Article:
Sleep and Brain Health

By: Sheila Kun RN, BSN, MS, CPN, FCCP
Salesian Cooperator

file-20200427-145544-1bfj3hqIt is essential to understand the role of sleep in promoting brain health. I am sure most of you have personal experience of not getting a good night sleep and its consequences. I have been trying to find a good article that articulates the topic well. I found it. This publication bRaymond J. Kotwicki, MD, MPH, Charles B. West Chief Medical Officer offers a good insight into the aspects of sleep and brain health. Here is what he says.

We all struggle through times when sleep is in short supply: when college exams, a new baby, or a financial worry prevent us from getting a peaceful night’s rest. But research continues to uncover the consequences of regularly missing out on healthy sleep and the potential perils of sleeping too much.

Sleep seems to be especially important for learning and may play a significant role in the regulation of some mental illnesses like depressionbipolar disorder, and anxiety disorders. As demands for our time and attention increase, what steps should we all take to protect our sleep? What special steps should we take if we have a psychiatric diagnosis?

The Biology of Sleep

Scientists are still working to understand why our bodies need sleep, and it’s a difficult topic to study. However, research is starting to coalesce around the theory that sleep is especially important for our brains and that activity in the brain then drives activity in many other biological systems.

Disruptions in sleep affect a part of your brain called the suprachiasmatic nucleus (SCN). The SCN controls circadian rhythms and your body’s sleep-wake cycle. When the SCN is activated, it affects many different biological functions including how hormones are released, body temperature, how sugars are metabolized, and more.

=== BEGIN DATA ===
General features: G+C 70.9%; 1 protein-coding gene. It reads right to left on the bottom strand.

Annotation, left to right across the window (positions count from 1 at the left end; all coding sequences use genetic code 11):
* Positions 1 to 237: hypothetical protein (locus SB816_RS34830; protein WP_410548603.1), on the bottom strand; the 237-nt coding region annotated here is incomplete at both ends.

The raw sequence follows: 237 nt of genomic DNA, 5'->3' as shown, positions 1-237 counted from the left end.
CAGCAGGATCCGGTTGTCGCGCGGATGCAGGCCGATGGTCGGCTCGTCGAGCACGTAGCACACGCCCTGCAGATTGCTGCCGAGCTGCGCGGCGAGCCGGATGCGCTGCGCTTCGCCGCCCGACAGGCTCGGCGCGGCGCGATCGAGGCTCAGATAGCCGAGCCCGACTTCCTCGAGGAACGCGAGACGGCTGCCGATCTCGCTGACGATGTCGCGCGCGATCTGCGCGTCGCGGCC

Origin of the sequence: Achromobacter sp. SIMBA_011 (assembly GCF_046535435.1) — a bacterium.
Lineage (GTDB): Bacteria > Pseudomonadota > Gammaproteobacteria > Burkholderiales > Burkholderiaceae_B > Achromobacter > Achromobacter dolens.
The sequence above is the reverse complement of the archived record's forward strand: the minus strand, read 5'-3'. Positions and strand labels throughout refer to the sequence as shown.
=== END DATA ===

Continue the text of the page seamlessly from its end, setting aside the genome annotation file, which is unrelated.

Sleep and Brain Plasticity

Generally, our brains need about eight hours of sleep every night. Beyond just how long you sleep, getting the sleep your brain needs also means ensuring you get appropriate amounts of different stages of sleep.

Getting the sleep your brain needs also means ensuring you get enough deep stage sleep.

Researchers in Italy have demonstrated that, when individuals experience deep stage sleep, their brains shrink about 20 percent. Though counterintuitive, shrinking is good.

Shrinking is an indication that, during deep stage sleep, relevant connections between brain cells become hardwired, while extraneous connections are pruned. The brain consolidates important neuropathways and gets rid of what it doesn’t need.

Researchers think this activity is important for neuroplasticity, meaning our brain’s ability to change. The activity in our brains during restorative sleep seems to allow us to create memories, learn, and adapt to our environment throughout our lifetimes.

Sheila’s note: this concept of pruning the brain network is so interesting; it makes sense to get rid of the thoughts that are no longer relevant to you and preserve a brain that has the best ideas. I love this concept.

Your homework from the Care Ministry this week: Have a good night sleep and wake up bright eyes and bushy tails!

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